Friday, July 5, 2019

There’s no app for that

This post is inspired, in part, by someone on a nomad forum musing about extremely portable sources of electricity for way-off-grid living. He wondered what it would require to charge the batteries for his cordless tools. My reaction was that if he really wanted extreme portability he should eliminate the electrical tools and go with good old human-powered ones.

Back in the 50’s my father finished our unfinished tract house basement—new stairs, two bedrooms with built-in cabinetry, a bathroom, a laundry room, a laundry chute, a food and supplies storage room, and a recreation room with a table that folded out of the wall—all without power tools. Not even a circular saw or drill. Here I am, sixty years later, whining to myself when I have to use an ordinary screwdriver instead of an electric one. Waaaaa! So much wrist turning! Woe is me!

We live in a time when we expect everything—including thinking—to be as labor-free and painless as possible. But being a nomad means living as lightly and as uncomplicated as we can. Those two goals are often at cross purposes.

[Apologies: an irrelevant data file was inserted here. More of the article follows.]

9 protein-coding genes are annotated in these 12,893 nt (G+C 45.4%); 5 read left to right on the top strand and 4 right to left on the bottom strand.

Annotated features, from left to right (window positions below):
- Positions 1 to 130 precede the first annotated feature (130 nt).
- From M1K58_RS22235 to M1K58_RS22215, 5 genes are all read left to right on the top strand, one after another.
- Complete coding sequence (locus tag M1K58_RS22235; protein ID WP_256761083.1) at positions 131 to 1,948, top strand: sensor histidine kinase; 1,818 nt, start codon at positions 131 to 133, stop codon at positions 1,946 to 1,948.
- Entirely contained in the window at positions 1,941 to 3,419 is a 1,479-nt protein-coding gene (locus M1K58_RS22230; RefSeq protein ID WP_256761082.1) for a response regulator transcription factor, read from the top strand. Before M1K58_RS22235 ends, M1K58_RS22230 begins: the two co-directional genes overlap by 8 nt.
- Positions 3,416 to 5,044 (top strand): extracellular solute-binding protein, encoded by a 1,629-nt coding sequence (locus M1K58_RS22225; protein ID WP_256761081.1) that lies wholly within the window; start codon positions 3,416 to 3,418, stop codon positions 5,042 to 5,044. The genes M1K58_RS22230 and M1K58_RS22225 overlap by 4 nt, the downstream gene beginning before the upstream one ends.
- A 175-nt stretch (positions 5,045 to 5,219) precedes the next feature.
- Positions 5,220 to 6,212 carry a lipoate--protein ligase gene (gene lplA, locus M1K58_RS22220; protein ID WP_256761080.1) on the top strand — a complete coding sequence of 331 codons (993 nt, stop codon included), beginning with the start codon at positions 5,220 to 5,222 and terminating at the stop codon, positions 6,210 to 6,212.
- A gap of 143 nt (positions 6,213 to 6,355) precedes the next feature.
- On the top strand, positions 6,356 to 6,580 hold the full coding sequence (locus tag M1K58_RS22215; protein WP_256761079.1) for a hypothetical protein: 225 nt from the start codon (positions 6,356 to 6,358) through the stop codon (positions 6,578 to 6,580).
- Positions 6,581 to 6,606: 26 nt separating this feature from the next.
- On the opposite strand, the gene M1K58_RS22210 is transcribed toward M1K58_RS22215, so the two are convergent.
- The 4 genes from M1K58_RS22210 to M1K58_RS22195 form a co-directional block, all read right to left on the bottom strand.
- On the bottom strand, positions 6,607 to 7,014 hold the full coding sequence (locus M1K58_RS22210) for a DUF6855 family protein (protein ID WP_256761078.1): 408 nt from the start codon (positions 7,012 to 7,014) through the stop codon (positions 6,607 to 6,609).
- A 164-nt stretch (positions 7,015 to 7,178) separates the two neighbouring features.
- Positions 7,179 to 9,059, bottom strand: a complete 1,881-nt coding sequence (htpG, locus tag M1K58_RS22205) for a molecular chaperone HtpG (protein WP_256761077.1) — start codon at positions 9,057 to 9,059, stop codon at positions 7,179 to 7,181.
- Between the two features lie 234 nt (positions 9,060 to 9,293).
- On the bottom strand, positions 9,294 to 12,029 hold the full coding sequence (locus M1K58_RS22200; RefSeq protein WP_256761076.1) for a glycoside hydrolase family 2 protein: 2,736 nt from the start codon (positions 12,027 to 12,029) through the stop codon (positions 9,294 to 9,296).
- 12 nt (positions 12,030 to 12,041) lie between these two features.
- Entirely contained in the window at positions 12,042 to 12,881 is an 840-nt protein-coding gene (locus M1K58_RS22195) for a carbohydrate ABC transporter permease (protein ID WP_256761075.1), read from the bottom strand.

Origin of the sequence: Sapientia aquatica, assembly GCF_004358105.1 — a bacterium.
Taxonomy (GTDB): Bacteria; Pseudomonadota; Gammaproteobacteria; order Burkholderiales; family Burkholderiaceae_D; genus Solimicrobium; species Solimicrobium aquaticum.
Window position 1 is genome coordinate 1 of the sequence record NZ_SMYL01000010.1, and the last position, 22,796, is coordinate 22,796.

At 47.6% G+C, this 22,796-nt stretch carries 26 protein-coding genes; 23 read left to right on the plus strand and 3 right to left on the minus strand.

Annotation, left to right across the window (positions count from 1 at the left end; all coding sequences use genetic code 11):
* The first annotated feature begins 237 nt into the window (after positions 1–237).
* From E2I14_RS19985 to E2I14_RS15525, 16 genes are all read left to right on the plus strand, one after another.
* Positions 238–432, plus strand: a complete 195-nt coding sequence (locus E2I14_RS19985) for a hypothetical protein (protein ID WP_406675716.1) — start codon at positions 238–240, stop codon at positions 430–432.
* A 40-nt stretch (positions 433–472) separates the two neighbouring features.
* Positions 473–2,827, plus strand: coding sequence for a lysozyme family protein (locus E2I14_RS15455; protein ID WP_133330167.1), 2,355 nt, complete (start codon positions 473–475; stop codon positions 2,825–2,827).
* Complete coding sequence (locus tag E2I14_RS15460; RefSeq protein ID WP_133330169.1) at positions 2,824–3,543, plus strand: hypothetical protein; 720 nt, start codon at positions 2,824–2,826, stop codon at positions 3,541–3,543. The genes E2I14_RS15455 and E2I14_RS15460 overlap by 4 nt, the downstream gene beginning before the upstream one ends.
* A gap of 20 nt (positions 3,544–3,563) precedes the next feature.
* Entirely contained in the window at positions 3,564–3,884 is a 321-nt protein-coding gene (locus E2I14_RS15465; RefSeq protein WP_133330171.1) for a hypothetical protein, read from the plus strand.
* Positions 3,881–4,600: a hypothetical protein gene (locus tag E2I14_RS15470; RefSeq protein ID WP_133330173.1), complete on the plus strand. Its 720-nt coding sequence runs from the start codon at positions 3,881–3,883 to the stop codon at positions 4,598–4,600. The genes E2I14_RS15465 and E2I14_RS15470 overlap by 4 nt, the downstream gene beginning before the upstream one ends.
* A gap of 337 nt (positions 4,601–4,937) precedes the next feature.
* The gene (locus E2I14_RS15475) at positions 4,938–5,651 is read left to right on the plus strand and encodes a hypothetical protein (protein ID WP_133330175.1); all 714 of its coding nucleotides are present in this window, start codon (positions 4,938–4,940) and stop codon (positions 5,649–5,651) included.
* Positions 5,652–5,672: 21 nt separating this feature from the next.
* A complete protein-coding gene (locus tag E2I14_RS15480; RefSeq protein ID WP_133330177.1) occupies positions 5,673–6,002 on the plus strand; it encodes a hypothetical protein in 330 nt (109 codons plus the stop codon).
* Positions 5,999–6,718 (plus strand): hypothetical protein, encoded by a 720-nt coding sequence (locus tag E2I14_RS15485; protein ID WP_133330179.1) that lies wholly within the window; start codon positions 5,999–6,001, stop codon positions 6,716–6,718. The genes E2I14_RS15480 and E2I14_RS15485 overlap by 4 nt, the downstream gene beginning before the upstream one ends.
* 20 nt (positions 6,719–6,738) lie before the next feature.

I’m not sinless in this regard. I have a refrigerator and the solar equipment to run it. I could’ve changed my diet to only things that don’t need refrigeration, but I likes my cold beverages. A lot. And I like my computer, and my phone, and my camera. And my fan. And my cordless drill. I’m not a Luddite. I just consider the costs—monetary and otherwise—of my conveniences. Does saving labor here require more labor elsewhere? Ain’t no free lunch. Especially if you want a cold drink with it.

Besides, you can’t make sweet, spooky music with a power saw.


  1. Obviously, this sort of thing happened once-upon-a-time, but looking at what your dad did is still mind-boggling.

  2. I have a manual screwdriver with a ratchet handle so it is still easier to use than a regular one. That enough of an upgraded tool for me. It sure was great for tightening overhead screws in my van, though. (I found out they needed tightening when I found one on the floor.)

  3. There is a large segment of wood workers who choose only to use human powered tools. There are forums for it, magazines, TV shows and a number of schools as well. Of course in the USA it is an exotic way to work but in many areas of the world power tools are simply not an affordable or convenient option and off-gird is normal for many.

  4. I think saw music would be perfect if one was inclined to summon ghosts.